Thursday06 July 2017
For a start, the engine. The 4.0-litre unit is based on the same V8 found in the smaller C63, but its internals have been totally overhauled to give an astonishing 604bhp output. And with 850Nm of torque and four-wheel-drive, the result is simply gut-wrenching acceleration.
That four-wheel-drive is a first for the E 63 in the UK, as is air suspension. The latter means that you can switch between a relaxing ride and one that’s bone-shakingly firm.
Unlike many of AMG’s creations, the E 63’s styling is fairly restrained. There are small winglets in the front bumper, a subtle rear spoiler, quad-exit exhaust and a rear diffuser to differentiate this from standard models.
Inside, the seats are incredibly firm, which is welcome in the corners but can be annoying over longer distances.
The E 63’s blistering performance doesn’t come at the detriment of space – the E-Class is a big car, after all. The boot has plenty of space and the cabin is large enough for even taller adults to be comfortable in the back.
At around £90,000 you might be surprised to learn that many driver assistance features come in an optional package. At £1,695, it comes with blind spot assistance, lane-keeping assistance, and a semi-autonomous driving mode.
In comfort mode you could almost forget you’re in the hot version of the Mercedes E-Class – ignoring the super firm seats, of course. However, flick to Sport mode and everything becomes more responsive and aggressive, with every push of the throttle pushing you back into the plush bucket seat.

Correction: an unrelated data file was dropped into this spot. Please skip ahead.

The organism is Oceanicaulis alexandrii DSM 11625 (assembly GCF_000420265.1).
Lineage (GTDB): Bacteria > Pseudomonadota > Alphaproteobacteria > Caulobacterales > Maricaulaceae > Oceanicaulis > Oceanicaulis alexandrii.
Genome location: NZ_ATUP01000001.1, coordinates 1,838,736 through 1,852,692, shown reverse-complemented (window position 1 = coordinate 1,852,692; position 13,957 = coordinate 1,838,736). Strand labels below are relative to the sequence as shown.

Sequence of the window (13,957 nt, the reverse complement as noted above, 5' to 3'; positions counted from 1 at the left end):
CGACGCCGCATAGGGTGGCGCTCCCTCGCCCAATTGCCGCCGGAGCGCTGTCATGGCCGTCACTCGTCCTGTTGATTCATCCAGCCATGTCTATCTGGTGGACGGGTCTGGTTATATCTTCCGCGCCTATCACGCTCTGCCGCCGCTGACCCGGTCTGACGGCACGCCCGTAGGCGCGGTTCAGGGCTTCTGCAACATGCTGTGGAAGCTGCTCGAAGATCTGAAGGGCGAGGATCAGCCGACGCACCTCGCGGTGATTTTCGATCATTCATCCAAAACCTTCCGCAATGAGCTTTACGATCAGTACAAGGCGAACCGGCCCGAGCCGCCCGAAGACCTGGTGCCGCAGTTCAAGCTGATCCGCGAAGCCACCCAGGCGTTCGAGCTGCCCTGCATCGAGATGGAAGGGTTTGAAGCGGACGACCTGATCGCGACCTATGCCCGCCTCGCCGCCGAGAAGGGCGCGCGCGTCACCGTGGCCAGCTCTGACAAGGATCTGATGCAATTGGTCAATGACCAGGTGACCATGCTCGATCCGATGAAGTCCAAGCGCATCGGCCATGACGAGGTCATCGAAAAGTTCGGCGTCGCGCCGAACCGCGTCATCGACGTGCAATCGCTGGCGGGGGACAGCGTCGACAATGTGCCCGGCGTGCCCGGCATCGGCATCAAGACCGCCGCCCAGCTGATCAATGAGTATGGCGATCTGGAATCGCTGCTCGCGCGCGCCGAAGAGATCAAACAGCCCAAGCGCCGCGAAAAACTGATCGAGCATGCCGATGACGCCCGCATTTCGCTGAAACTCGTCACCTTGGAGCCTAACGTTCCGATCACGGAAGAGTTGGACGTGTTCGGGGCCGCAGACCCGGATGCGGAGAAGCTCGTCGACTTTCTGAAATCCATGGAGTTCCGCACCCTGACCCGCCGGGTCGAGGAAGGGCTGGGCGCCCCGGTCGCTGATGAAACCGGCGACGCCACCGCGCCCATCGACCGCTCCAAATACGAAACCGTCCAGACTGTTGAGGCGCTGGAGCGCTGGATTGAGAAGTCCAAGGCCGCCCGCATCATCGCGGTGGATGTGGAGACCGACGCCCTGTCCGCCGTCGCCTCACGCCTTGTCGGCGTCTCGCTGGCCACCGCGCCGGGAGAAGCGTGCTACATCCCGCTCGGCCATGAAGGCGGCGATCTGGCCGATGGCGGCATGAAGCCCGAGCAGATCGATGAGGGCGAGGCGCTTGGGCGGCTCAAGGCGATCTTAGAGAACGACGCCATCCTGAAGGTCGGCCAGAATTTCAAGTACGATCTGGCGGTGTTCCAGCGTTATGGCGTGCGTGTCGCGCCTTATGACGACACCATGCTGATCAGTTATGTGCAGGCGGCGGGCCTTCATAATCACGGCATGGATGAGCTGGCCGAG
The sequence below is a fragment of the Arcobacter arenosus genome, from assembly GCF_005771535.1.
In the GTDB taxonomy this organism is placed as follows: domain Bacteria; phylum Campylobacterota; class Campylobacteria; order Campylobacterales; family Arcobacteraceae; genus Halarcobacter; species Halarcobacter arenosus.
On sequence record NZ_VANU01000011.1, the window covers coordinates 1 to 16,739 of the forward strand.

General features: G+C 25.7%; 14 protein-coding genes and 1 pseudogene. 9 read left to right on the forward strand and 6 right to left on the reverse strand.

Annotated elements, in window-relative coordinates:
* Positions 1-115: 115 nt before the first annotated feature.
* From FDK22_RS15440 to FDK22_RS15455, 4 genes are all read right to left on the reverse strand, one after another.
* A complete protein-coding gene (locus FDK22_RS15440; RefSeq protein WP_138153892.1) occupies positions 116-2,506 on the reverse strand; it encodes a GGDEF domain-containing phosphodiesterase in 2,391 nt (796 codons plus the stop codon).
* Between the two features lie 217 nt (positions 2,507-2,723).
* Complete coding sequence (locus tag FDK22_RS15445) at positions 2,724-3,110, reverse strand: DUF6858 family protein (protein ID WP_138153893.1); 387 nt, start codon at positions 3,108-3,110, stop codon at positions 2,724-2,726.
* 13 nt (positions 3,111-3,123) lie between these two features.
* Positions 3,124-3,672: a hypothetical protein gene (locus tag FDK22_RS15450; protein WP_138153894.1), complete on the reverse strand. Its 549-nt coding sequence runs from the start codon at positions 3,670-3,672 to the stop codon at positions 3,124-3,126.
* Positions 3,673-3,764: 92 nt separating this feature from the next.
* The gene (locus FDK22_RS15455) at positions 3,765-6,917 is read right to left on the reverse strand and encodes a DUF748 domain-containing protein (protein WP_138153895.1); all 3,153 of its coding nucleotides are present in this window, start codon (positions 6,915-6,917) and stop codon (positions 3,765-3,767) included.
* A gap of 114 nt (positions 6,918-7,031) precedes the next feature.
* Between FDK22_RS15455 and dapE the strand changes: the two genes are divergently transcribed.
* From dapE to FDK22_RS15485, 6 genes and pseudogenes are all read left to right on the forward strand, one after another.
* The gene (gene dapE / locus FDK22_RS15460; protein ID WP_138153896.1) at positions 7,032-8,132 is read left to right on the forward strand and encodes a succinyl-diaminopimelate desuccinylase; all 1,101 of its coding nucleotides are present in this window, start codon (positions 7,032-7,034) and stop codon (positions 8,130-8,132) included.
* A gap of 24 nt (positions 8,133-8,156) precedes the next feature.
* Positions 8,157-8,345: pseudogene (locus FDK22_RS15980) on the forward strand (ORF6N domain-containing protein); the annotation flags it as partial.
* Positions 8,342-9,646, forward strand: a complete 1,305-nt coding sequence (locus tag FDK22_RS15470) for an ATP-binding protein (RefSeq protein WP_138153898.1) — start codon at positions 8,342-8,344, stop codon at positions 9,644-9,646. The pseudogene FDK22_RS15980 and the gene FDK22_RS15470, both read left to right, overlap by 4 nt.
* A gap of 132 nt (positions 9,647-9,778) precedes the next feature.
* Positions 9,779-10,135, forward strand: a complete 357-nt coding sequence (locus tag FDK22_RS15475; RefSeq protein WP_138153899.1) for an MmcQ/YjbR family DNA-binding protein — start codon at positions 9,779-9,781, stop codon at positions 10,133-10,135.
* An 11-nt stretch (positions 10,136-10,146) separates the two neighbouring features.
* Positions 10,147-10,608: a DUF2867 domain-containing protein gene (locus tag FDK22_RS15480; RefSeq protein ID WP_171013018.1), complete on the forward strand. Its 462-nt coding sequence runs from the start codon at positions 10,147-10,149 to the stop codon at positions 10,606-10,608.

The ride can be a bit firm in this mode, though, meaning that bumpy B-roads can unsettle the car – and consequently unsettle the driver. Largely, though, the scintillating straight-line performance is a delight.
We tested the S version of the E63, which is slightly more powerful and more expensive, weighing in at £88,295 – nearly £10,000 more than the ‘standard’ version. For your money, you get the bump in power, 20-inch alloy wheels, active engine mounts, AMG performance seats and even more Nappa leather.
It’s about on-par for the segment, though options such as the aforementioned driver assistance package or the £1,000 performance exhaust feel like they should be standard at this price range.
It’s hard to pigeon-hole E 63 S buyers – the E-Class typically appeals to wealthy buyers looking for a luxury long distance cruiser, but with the ballistic performance, high running costs and firm seats, its character has changed quite a bit. However, those E-Class buyers who are willing to sacrifice some comfort to go very, very fast are well catered for.
Model: Mercedes-AMG E 63 S
Base price: £88,295
Engine tested: 4.0-litre twin-turbo V8
Max speed: 155mph
0-60mph: 3.1 seconds
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